Symptom variableValues
Breast atrophy
Reduction of breast size34 (22.7)
Reduction of breast sensitivity100 (66.7)
Reduction of nipple sensitivity99 (66)
Vaginal atrophy
Vaginal dryness63 (42)
Vaginal itching26 (17.3)
Libido62 (41.3)
Dyspareunia24 (16)
UTI
Dysuria19 (12.7)
Urinary urge29 (19.3)
Urinary frequency50 (33.3)
Urinary incontinence12 (8)
Fever4 (2.7)
Lowe abdominal pain12 (8)
Vaginal infection
Vaginal discharge16 (10.7)
Vaginal burning16 (10.7)
Vaginal itching17 (11.3)
Cystocele
Signs
Sense of pressure and mass in vagina49 (32.7)
Urinary incontinence32 (21.3)
Incomplete bladder discharge53 (35.3)
Signs of bladder infection7 (4.7)
Symptoms
Prominence in the anterior vagina88 (58.7)
Thinning of anterior vaginal wall87 (58)
Symptoms of bladder infection4 (2.7)
Rectocele
Signs
Sense of pressure and mass in vagina21 (14)
Sense of fullness in the rectum24 (16)
Incomplete passing of faecal matter12 (8)
Constipation32 (21.3)
Symptoms
Prominence in the posterior vagina34 (22.7)
Thinning of the posterior vaginal wall33 (22)
Uterus prolapse
Signs
Feel of mass in vagina4 (2.7)
Feel of fullness and heaviness in vagina7 (2.7)
Lower abdominal pain13 (8.7)
Lower back pain16 (10.7)
Constipation13 (8.7)
Painful to pass stool7 (4.7)
Signs of bladder infection1 (0.7)
Symptoms
Removal of the cervix 1 (0.7)
Vaginal discharge1 (0.7)
Vaginal bleeding0 (0)
Symptoms of bladder infection1 (0.7)
Urinary incontinence
Urination when coughing or laughing43 (28.7)
Urge urination26 (17.3)
Fullness of bladder after emptying27 (18)
Nocturia34 (22.7)

a Values are presented as No. (%).

A significant association was found between urinary incontinence and UTI (P < 0.001). To predict a relation between UTI and urinary incontinence, a logistic regression model indicated that UTI may increase the possibility of urinary incontinence by approximately 5.6 times. (Model 1) (Log p/1-p = -1.56 + 1.7 UTI; (OR = 5.6, 95 % CI 2.60 - 11.58; P = 0.001).

Potential confounding variables incorporated into the model included age, type of delivery and number of deliveries, all of which produced no significant association. As such, UTI remained the most important variable attributed to urinary incontinence. With omission of the above mentioned variables, logistic regression found that UTI increases the possibility of urinary incontinence by 6.15 times (Model 2).

Log p/1-p = 0.8 + 1.8 UTI + 0.05 Number of delivery + 0.10 delivery type-0.05 age; (OR = 6.15, 95% CI 2.86 to 13.26; P = 0.000)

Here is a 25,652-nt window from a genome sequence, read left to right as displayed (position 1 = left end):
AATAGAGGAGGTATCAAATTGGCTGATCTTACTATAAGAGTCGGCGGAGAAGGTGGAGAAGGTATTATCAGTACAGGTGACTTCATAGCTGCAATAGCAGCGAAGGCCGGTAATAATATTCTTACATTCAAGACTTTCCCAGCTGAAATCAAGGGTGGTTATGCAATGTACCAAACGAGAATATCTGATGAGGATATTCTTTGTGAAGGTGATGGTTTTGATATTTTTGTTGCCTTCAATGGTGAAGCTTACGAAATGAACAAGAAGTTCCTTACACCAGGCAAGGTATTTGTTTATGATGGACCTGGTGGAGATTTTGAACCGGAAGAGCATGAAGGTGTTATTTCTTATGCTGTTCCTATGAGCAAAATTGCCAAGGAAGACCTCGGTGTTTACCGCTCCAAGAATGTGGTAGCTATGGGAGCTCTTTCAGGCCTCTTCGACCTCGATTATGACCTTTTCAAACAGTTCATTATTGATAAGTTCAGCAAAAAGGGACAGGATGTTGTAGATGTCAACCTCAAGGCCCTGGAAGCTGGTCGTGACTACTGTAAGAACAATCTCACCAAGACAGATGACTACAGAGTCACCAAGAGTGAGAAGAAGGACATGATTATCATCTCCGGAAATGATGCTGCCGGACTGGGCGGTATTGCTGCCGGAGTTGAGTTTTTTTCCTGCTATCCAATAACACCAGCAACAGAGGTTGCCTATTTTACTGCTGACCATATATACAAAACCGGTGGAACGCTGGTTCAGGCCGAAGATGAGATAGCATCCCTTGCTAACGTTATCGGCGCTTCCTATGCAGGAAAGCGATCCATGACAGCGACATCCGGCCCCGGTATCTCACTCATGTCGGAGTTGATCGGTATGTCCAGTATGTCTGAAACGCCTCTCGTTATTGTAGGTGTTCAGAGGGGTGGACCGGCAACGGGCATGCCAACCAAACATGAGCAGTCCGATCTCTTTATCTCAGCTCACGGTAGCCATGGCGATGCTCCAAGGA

An analysis of the association between cystocele and urinary incontinence was performed in Model 3. This logistic regression model showed an association between cystocele and urinary incontinence when adjusted for age, type of delivery and number of deliveries, which increased the possibility of urinary incontinence by approximately 1.73 times.

Log p/1-p = -0.38 -0.032 Number of delivery, -0.012 delivery type -0.01 age + 0.55 cystocele; (OR = 1.73, 95% CI 1.29 - 2.34; P = 0.000)

In Model 4, cystocele and UTI were added as variables to determine if this would further increase the possibility of urinary incontinence. UTI variable produced a greater effect in comparison to cystocele, whilst the other variables did not produce a significant interaction.

Log p/1-P = 0.17 -0.006 number of delivery + 0.033 delivery types -0.035 ages + 0.38; cystocele + 1.52 UTI; (OR = 4.6, 95% CI 2.06 t- 10.27; P = 0.000)

The rectocele variable was added in regression Model 5, which indicated that age, type of delivery and number of deliveries as variables were not significant. Logistic regression showed that adjusting for the mentioned variables, rectocele increased the possibility of urinary incontinence by approximately 1.47 times.

Log p/1-P = 0.241- 0.005 number of delivery + 0.008 delivery type -0.025 age + 0.387 rectocele; (OR = 1.47, 95% CI 1.20 - 1.80; P = 0.000)

Finally, the variables of rectocele, cystocele and UTI were all added to regression Model 6, which indicated that urinary infection variable produced a significant effect on urinary incontinence. Once the analysis was adjusted for rectocele and cystocele as variables, the possibility of urinary incontinence increased by 3.81 times.

Log p/1-p = -1.86 + 0.226 rectocele + 1.34 urinary incontinence + 0.29 cystocele;

(OR = 3.81, 95% CI 1.73 - 8.41; P = 0.001)

5. Discussion

This study examined the association between urinary incontinence and other variables and found a significant association between type of delivery and intensity of urinary incontinence (P = 0.025). With respect to clinical statistics and determination of the absolute frequency, we found that women with normal vaginal delivery experienced a different intensity of urinary incontinence compared to other women, which is consistent with other studies (23-25). Observed urological disorders including urinary frequency, urinary incontinence, nocturia and dysuria were increased in this cohort (P < 0.05), which is consistent with the results of other studies (18, 23, 25-28). Urinary infection is the common problem in women in all ages groups and its prevalence in girl children reported as 6.3% (29). Urinary tract infections were found to have a significant impact on urinary incontinence according to the logistic regression models. Variables of age, urinary infection, cystocele, rectocele, number of deliveries and type of delivery were included as factors within various models. Findings indicated that urinary infection, cystocele and rectocele all influenced urinary incontinence, with urinary infection found to be the most important variable contributing to incontinence. Results of other studies reported that women with a medical history of UTI were more likely to experience urinary incontinence compared to those with no history (30-32). Another factor that can affect urinary incontinence is BMI with a greater BMI correlating with a greater risk of incontinence. Results in this study are consistent with other published findings, which confirm that women with urinary incontinence have higher BMI values in comparison to subjects without urinary incontinence (24, 25, 31-34).